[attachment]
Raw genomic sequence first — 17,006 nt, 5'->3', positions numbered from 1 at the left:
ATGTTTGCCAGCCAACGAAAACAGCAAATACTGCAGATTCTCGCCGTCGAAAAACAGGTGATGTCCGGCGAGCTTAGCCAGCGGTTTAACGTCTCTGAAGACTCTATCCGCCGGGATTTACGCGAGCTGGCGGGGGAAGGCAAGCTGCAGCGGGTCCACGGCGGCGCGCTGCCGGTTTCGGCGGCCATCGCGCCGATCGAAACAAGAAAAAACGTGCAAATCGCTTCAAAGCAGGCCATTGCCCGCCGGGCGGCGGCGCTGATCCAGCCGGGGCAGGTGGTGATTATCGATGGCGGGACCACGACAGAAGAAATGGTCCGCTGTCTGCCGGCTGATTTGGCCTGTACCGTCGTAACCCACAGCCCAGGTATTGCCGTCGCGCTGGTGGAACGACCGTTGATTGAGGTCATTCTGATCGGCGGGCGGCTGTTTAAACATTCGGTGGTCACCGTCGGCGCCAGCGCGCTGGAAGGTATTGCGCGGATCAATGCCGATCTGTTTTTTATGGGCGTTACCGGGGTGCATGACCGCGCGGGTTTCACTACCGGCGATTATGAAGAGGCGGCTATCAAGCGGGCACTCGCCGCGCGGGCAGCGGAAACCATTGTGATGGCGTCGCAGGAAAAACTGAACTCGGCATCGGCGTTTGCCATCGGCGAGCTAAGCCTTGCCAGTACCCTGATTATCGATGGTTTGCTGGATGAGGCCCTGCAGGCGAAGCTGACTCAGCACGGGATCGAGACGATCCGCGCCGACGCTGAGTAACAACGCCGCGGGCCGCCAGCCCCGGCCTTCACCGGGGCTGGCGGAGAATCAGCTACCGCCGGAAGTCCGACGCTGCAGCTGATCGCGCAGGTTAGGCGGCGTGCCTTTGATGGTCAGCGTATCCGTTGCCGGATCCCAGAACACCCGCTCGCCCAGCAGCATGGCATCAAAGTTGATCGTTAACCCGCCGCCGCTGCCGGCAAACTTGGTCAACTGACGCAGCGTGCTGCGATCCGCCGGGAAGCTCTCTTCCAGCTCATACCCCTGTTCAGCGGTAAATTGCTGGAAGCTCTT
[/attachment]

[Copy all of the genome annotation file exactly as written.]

Raw genomic sequence first — 17,006 nt, 5'->3', positions numbered from 1 at the left:
ATGTTTGCCAGCCAACGAAAACAGCAAATACTGCAGATTCTCGCCGTCGAAAAACAGGTGATGTCCGGCGAGCTTAGCCAGCGGTTTAACGTCTCTGAAGACTCTATCCGCCGGGATTTACGCGAGCTGGCGGGGGAAGGCAAGCTGCAGCGGGTCCACGGCGGCGCGCTGCCGGTTTCGGCGGCCATCGCGCCGATCGAAACAAGAAAAAACGTGCAAATCGCTTCAAAGCAGGCCATTGCCCGCCGGGCGGCGGCGCTGATCCAGCCGGGGCAGGTGGTGATTATCGATGGCGGGACCACGACAGAAGAAATGGTCCGCTGTCTGCCGGCTGATTTGGCCTGTACCGTCGTAACCCACAGCCCAGGTATTGCCGTCGCGCTGGTGGAACGACCGTTGATTGAGGTCATTCTGATCGGCGGGCGGCTGTTTAAACATTCGGTGGTCACCGTCGGCGCCAGCGCGCTGGAAGGTATTGCGCGGATCAATGCCGATCTGTTTTTTATGGGCGTTACCGGGGTGCATGACCGCGCGGGTTTCACTACCGGCGATTATGAAGAGGCGGCTATCAAGCGGGCACTCGCCGCGCGGGCAGCGGAAACCATTGTGATGGCGTCGCAGGAAAAACTGAACTCGGCATCGGCGTTTGCCATCGGCGAGCTAAGCCTTGCCAGTACCCTGATTATCGATGGTTTGCTGGATGAGGCCCTGCAGGCGAAGCTGACTCAGCACGGGATCGAGACGATCCGCGCCGACGCTGAGTAACAACGCCGCGGGCCGCCAGCCCCGGCCTTCACCGGGGCTGGCGGAGAATCAGCTACCGCCGGAAGTCCGACGCTGCAGCTGATCGCGCAGGTTAGGCGGCGTGCCTTTGATGGTCAGCGTATCCGTTGCCGGATCCCAGAACACCCGCTCGCCCAGCAGCATGGCATCAAAGTTGATCGTTAACCCGCCGCCGCTGCCGGCAAACTTGGTCAACTGACGCAGCGTGCTGCGATCCGCCGGGAAGCTCTCTTCCAGCTCATACCCCTGTTCAGCGGTAAATTGCTGGAAGCTCTT